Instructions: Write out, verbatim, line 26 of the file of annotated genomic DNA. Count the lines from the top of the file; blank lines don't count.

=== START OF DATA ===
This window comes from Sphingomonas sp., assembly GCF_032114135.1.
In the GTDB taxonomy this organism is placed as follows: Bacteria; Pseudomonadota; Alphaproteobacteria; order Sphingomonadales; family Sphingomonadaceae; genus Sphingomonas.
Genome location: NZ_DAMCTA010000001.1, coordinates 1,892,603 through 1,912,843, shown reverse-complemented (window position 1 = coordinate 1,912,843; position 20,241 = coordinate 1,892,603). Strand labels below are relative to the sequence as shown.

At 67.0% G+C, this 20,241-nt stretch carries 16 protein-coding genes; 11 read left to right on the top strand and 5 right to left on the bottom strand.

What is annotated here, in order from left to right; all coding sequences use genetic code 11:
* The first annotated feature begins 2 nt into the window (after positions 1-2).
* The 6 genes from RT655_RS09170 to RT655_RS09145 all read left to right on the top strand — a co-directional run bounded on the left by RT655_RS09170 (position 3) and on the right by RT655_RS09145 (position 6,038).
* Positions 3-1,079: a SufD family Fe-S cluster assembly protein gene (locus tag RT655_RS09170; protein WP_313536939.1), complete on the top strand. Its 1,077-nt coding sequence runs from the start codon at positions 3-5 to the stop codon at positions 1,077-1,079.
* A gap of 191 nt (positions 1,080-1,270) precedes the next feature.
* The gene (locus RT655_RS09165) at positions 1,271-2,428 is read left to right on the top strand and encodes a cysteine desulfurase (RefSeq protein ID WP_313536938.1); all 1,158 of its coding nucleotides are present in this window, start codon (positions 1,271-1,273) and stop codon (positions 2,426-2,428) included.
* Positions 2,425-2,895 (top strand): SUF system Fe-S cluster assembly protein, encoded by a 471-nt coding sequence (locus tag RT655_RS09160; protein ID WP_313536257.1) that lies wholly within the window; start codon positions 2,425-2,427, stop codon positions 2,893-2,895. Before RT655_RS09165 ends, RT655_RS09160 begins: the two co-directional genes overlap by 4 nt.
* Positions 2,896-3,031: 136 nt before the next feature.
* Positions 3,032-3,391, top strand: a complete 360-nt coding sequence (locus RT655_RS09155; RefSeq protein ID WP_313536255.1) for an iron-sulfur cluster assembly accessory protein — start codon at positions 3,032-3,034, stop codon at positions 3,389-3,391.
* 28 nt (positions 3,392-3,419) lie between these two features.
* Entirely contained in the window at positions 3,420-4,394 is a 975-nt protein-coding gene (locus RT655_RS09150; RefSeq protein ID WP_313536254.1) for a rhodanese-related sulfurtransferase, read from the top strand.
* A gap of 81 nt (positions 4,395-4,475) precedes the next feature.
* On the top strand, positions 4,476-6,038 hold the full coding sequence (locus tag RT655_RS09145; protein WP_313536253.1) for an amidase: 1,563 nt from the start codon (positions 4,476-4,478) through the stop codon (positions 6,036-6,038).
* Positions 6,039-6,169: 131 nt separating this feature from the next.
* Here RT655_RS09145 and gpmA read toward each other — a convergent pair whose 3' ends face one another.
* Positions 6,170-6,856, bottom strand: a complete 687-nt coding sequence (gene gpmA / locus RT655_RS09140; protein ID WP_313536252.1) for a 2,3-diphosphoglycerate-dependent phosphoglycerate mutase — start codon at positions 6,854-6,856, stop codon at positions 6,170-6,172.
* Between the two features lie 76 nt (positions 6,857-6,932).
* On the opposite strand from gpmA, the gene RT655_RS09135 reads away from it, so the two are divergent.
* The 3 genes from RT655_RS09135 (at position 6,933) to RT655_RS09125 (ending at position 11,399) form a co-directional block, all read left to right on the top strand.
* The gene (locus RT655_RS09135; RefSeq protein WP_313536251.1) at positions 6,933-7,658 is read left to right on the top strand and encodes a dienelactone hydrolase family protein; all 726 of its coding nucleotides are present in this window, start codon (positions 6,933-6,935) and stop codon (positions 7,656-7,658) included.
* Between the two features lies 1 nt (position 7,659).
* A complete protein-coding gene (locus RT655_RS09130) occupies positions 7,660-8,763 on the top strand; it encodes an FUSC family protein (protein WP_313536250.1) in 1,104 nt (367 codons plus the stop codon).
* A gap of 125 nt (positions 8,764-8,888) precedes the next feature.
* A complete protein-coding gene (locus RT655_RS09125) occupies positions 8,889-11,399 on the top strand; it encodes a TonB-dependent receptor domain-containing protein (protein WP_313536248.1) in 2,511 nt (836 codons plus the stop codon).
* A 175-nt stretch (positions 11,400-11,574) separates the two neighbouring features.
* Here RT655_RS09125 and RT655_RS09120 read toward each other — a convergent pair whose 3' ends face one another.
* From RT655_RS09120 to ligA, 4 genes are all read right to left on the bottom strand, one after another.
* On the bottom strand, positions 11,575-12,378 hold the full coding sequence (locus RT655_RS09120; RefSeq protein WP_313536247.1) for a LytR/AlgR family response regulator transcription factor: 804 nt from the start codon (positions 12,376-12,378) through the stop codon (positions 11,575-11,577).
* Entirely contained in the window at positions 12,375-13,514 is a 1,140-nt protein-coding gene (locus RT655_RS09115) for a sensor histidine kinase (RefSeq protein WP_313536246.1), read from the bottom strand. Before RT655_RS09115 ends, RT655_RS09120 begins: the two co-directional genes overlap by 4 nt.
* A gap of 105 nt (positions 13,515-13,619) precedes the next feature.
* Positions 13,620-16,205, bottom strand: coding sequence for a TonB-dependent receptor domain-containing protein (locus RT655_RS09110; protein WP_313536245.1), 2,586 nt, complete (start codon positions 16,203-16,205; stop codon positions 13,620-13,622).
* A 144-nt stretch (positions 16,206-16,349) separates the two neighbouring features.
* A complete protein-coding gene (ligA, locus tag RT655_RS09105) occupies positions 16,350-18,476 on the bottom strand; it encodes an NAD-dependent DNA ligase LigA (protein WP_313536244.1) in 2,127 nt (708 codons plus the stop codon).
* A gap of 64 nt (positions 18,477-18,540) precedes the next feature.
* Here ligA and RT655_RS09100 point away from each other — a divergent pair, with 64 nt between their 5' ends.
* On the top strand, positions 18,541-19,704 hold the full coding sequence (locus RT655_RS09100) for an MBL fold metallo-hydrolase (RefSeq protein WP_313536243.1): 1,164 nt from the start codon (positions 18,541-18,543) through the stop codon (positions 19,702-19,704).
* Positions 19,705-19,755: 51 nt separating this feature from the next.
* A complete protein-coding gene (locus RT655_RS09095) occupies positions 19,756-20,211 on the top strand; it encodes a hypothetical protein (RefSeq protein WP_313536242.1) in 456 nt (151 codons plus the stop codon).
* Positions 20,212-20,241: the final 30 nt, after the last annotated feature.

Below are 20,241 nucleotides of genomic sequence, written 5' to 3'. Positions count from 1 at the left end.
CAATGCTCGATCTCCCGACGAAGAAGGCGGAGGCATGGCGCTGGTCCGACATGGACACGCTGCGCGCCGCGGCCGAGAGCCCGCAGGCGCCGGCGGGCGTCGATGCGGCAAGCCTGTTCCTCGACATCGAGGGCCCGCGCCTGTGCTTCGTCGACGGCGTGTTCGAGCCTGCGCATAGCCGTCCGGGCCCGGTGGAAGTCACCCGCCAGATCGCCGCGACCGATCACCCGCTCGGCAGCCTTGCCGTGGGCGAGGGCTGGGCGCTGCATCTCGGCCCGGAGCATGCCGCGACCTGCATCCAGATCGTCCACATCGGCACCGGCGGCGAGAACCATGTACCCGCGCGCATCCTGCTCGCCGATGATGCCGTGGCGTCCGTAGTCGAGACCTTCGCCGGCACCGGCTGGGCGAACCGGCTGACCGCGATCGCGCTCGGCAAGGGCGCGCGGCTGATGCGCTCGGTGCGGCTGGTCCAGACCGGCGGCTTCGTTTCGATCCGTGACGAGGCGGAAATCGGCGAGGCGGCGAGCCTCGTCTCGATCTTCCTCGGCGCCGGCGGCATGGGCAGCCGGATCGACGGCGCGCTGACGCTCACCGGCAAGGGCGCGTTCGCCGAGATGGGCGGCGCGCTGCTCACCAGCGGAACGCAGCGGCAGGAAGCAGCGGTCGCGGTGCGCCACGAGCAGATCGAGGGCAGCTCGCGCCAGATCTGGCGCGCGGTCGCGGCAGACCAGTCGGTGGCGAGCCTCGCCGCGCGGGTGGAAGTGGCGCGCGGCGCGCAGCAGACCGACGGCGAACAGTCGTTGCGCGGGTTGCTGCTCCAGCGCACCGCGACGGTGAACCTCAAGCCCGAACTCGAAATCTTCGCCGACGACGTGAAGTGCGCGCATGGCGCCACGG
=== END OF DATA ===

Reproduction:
* A complete protein-coding gene (locus RT655_RS09130) occupies positions 7,660-8,763 on the top strand; it encodes an FUSC family protein (protein WP_313536250.1) in 1,104 nt (367 codons plus the stop codon).